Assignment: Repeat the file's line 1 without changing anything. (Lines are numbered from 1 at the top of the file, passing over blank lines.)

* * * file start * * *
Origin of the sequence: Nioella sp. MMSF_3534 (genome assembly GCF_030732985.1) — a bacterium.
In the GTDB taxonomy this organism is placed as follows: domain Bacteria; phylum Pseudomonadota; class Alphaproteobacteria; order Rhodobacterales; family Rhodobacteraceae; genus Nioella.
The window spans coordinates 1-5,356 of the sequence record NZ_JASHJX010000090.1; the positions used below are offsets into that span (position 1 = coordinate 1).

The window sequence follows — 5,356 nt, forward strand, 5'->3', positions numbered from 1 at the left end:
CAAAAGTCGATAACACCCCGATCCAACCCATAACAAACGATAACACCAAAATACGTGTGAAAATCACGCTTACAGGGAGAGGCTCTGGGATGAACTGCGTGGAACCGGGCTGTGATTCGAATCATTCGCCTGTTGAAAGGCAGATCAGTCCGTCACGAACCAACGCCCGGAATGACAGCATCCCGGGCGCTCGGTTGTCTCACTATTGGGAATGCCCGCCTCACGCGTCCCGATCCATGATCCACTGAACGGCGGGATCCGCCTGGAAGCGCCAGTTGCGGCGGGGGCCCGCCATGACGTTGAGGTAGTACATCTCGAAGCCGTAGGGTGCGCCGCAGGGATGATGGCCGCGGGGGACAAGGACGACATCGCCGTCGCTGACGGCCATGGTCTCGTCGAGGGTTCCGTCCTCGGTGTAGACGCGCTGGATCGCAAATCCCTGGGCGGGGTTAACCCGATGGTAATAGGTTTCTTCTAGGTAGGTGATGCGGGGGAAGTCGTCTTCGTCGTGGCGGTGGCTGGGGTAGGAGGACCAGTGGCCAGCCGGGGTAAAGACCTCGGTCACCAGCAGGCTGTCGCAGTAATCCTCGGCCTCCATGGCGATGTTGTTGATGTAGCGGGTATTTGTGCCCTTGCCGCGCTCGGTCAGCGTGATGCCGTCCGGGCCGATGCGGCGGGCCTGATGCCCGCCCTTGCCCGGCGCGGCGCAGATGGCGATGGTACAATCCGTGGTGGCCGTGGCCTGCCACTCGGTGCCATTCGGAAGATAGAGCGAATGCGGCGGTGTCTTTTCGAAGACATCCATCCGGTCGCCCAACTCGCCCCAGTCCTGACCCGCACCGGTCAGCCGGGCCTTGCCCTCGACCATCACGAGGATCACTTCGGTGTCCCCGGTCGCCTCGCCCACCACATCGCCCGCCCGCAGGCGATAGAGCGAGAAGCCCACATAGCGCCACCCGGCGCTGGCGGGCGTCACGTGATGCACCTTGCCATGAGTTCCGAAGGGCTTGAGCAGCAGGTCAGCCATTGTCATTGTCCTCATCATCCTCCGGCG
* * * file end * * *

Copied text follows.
Origin of the sequence: Nioella sp. MMSF_3534 (genome assembly GCF_030732985.1) — a bacterium.